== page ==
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Thread: Recommend me a book for orchestra composition

  1. #1
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    Default Recommend me a book for orchestra composition

    I'm trying to get my hands on a book or two that discusses composing for orchestra and arrangements. Something that a beginner musician and composer would find really useful.

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    How about Rimsky-Korsakov's "Principles of Orchestration". Great book, but, apart from that, a free, interactive version is available on the internet if you just google it.

    Apart from that, I would recommend Arnold Schoenberg's "Fundamentals of Music Composition", but I don't know how useful it woulf be for starting out.

    I say you should learn from the masters, so definitely try to find one by a composer you enjoy .

    Hope this helps,
    Sam

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    Sweeeet, http://www.northernsounds.com/forum/...splay.php?f=77

    I'll see how far I can get on this gem!

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    Senior Member Oneiros's Avatar
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    That will be a good start, but instruments have changed a little since then, if the orchestration principles haven't.

    These two are the best I've come across:

    Instrumentation and orchestration / Alfred Blatter.

    The study of orchestration / Samuel Adler.

    Berlioz's treatise might also be of interest.

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    Yes. Oneiros is right there.

    One thing I will say though. The link you have also provides small sections from modern professors. So really, it's an updated version of Rimsky-Korsakov's text. Any differences between now and Rimsky's day, the professors have written little segments to explain this to us. Really great resource.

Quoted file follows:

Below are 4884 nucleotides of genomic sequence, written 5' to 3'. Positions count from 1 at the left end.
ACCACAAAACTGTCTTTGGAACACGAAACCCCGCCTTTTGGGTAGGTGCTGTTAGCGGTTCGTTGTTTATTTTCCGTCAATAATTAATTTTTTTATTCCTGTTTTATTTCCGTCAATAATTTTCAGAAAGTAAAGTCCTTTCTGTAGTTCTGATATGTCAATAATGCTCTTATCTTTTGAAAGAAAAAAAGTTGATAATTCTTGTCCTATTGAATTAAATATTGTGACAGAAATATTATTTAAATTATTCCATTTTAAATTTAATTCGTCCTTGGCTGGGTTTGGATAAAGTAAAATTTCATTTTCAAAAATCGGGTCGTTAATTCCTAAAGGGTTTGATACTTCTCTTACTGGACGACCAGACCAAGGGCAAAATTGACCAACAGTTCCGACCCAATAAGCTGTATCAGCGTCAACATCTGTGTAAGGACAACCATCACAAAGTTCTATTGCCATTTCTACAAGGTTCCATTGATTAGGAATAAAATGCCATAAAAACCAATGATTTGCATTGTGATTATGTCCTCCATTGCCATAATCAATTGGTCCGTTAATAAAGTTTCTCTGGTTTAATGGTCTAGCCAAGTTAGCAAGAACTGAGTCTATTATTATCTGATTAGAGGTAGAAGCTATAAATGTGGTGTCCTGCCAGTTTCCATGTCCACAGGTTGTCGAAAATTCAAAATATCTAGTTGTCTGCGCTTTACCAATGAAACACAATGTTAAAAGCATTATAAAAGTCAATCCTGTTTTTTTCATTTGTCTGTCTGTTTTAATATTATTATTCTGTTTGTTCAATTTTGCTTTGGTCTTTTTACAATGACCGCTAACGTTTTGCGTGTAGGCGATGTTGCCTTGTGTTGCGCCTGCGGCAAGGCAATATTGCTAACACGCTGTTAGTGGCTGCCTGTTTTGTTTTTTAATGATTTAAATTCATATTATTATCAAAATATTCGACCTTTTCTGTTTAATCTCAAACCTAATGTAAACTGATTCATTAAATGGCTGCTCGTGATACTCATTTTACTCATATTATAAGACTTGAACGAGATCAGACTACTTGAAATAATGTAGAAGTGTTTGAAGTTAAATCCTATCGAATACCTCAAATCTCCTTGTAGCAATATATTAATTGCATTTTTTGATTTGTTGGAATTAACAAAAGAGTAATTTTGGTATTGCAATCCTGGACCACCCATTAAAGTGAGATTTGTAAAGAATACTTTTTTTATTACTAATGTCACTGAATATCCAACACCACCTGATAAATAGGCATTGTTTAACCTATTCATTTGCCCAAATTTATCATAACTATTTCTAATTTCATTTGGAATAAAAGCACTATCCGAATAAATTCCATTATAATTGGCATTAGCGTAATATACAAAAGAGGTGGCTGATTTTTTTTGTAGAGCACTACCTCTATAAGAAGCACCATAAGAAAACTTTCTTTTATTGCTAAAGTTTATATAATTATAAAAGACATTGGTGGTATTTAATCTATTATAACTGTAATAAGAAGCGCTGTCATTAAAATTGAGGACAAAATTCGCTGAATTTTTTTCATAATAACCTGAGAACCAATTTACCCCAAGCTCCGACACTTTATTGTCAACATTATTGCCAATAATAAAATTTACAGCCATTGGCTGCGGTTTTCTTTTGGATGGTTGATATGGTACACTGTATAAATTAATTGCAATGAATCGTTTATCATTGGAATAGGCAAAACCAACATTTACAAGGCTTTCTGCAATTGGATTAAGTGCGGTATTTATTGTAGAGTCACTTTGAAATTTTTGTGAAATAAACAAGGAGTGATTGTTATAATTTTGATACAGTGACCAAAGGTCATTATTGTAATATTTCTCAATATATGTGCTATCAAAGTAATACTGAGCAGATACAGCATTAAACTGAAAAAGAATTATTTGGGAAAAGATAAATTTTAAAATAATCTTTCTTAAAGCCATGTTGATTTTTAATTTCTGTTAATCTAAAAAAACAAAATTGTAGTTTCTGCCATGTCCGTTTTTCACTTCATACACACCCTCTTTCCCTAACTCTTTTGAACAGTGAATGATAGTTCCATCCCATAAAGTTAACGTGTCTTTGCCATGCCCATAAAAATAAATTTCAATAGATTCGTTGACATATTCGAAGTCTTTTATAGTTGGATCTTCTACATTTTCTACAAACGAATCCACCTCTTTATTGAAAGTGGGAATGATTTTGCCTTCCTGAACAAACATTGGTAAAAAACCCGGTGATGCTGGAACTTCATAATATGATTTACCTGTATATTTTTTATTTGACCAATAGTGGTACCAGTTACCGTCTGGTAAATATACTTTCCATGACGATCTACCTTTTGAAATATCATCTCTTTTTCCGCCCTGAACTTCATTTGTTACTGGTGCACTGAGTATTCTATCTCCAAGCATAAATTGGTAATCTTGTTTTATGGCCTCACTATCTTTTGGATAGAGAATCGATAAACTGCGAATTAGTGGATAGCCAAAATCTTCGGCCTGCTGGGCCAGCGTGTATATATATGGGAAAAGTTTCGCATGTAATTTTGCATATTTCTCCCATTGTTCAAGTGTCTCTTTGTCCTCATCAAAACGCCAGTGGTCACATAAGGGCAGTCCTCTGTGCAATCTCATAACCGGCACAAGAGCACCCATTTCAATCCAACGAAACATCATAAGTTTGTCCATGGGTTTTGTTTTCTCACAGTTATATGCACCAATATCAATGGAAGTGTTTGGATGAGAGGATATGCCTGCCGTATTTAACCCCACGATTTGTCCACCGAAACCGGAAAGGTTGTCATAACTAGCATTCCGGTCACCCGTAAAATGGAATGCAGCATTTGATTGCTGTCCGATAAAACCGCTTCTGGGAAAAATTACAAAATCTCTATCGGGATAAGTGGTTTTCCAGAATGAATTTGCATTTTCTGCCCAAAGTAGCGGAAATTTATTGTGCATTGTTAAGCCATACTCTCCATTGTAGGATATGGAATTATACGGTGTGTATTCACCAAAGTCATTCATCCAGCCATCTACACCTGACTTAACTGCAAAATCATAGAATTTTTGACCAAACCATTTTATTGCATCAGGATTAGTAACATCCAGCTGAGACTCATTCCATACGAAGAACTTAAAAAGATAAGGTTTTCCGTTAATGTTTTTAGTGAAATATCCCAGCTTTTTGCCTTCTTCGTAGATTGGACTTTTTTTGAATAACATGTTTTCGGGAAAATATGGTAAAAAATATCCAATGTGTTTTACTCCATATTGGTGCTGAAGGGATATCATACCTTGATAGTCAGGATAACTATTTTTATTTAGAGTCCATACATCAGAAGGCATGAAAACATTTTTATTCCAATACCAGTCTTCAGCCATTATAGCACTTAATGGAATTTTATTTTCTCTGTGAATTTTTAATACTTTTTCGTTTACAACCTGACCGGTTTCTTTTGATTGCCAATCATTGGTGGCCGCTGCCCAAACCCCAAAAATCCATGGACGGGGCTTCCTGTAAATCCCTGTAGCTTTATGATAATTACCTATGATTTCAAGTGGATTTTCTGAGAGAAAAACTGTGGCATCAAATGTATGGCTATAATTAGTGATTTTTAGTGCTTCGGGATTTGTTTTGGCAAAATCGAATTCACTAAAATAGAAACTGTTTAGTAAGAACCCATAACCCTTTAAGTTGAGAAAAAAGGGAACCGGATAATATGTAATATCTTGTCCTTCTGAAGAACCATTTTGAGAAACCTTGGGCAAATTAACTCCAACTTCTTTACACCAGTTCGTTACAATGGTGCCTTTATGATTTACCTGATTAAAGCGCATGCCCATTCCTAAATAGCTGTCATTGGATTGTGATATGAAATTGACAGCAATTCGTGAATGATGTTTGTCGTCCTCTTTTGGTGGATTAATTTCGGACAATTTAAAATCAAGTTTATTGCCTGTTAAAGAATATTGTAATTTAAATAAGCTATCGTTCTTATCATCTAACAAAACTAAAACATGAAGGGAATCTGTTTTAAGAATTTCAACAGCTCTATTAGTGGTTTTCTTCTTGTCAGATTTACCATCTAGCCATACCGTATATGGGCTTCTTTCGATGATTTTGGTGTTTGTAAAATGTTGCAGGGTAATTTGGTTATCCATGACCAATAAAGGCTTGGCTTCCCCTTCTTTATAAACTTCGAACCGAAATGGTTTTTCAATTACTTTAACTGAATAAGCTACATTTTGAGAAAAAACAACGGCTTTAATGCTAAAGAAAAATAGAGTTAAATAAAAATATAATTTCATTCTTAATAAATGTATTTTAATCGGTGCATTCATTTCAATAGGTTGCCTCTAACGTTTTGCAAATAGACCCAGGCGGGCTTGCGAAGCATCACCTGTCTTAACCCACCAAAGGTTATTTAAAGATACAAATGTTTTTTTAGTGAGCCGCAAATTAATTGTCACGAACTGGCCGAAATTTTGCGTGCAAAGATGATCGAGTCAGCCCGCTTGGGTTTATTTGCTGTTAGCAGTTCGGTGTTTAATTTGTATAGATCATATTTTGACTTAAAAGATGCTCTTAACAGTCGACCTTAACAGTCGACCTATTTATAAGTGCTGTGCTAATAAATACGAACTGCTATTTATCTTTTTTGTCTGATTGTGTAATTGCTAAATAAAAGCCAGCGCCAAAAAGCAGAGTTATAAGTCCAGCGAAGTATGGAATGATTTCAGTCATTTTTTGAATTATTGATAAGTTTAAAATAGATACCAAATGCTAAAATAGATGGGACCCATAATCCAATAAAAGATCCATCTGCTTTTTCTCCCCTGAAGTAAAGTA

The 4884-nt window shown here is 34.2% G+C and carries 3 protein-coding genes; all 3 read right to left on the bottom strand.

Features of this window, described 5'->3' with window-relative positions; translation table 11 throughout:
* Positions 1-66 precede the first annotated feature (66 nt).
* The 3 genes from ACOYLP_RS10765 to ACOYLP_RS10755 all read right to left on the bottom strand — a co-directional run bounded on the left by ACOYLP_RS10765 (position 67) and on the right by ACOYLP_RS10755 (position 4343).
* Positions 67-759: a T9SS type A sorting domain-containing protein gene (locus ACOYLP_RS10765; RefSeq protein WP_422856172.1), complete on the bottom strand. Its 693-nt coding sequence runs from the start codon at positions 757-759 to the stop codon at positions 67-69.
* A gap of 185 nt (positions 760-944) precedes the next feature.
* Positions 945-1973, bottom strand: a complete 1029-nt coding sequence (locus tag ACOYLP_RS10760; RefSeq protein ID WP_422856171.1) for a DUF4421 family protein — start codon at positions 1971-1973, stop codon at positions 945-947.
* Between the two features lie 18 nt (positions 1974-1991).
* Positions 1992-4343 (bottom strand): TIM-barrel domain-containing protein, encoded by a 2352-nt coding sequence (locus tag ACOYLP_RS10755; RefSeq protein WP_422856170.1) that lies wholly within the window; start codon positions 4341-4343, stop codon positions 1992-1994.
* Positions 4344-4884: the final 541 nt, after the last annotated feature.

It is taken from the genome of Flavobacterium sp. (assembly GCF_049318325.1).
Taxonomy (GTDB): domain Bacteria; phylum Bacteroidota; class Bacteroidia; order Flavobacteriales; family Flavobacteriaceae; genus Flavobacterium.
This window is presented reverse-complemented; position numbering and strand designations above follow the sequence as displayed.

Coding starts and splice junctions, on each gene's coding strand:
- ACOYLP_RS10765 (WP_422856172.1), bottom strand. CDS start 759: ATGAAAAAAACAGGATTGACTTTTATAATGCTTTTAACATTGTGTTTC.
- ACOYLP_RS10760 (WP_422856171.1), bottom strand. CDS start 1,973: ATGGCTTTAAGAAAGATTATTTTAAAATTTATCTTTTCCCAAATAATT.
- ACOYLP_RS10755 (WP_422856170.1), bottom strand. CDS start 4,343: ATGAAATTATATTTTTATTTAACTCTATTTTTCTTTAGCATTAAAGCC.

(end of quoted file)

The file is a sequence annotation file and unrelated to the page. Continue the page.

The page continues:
I've not heard of the books you mention Oneiros. However, I'll be sure to have a look. I will especially look for the Berlioz. The reason being, to me, Berlioz is a good composer. He is famous for his compositions. Why would you take compositional lessons from someone whos own output is poor. I have heard of Adler, but not heard his works, obviously he is not one of the more popular composers. Also, I have never heard of Blatter. Is there a reason for this? Of course, it could be that Adler and Blatter are exceptional teachers, so I will still look out for them.

    Cheers!
    Sam

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    I reccomend Adler's Study of Orchestration. It's very clearly written with many examples. Personally, I find Rimsky-Korsakov and Schoenberg's books a little heavy. They take a lot of concentration to take in, and the language is slightly old and doesn't really convey the meaning as well as it probably used to.

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    Mr Salek. Yes, I find the Schoenberg can definitely be like that. I think the Rimsky is less so. However, I find that sometimes a peculiar wording can make me think about something more, so can be useful! The Adler seems very popular so will definitely procure a copy. But I will still defend the Rimsky-Korsakov forever, I have found it immensely useful in my own studies, and hope I will continue to find use!

    One final suggestion. There are some good online texts out there by a guy called Alan Belkin. They're available as PDFs, which is probably the easiest way to read them. Don't have the link to hand, but I think there are 4. All cover different aspects of the craft, think one is harmony, one composition, one orchestration, etc. Either way, give them a look!

    Cheers,
    Sam

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    Senior Member Oneiros's Avatar
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    Hi Sam,

    You made a good point about Berlioz's study - if you want to learn, learn from the best (a shame Beethoven or Bach never wrote out a treatise, eh?). As an aside, I think it's useful to keep in mind that the essential knowledge of composition comes only from experience, so whatever book you read will only be a lead-in to experiential study/practise. Seen in this light, the best book might be judged as whatever is most useful and appealing to you individually.

    Yes, Schoenberg's writings are some of the most difficult I've come across too... Except maybe some essays on academic philosophy, but that's a pretty nasty comparison.

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    Definitely agree on the experience point. There is no substitution for experimentation. Try stuff out. See what works. See what doesn't. Edit and refine. This is surely the way to greatness? I'm sure that if we look at many composers, the very early works will be lacking something which is added in later works. Don't be discouraged, even the best start off slow (apart from Mozart).

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    I eill recommend you the Jamorama, That will be really useful and Handy for the begnners.
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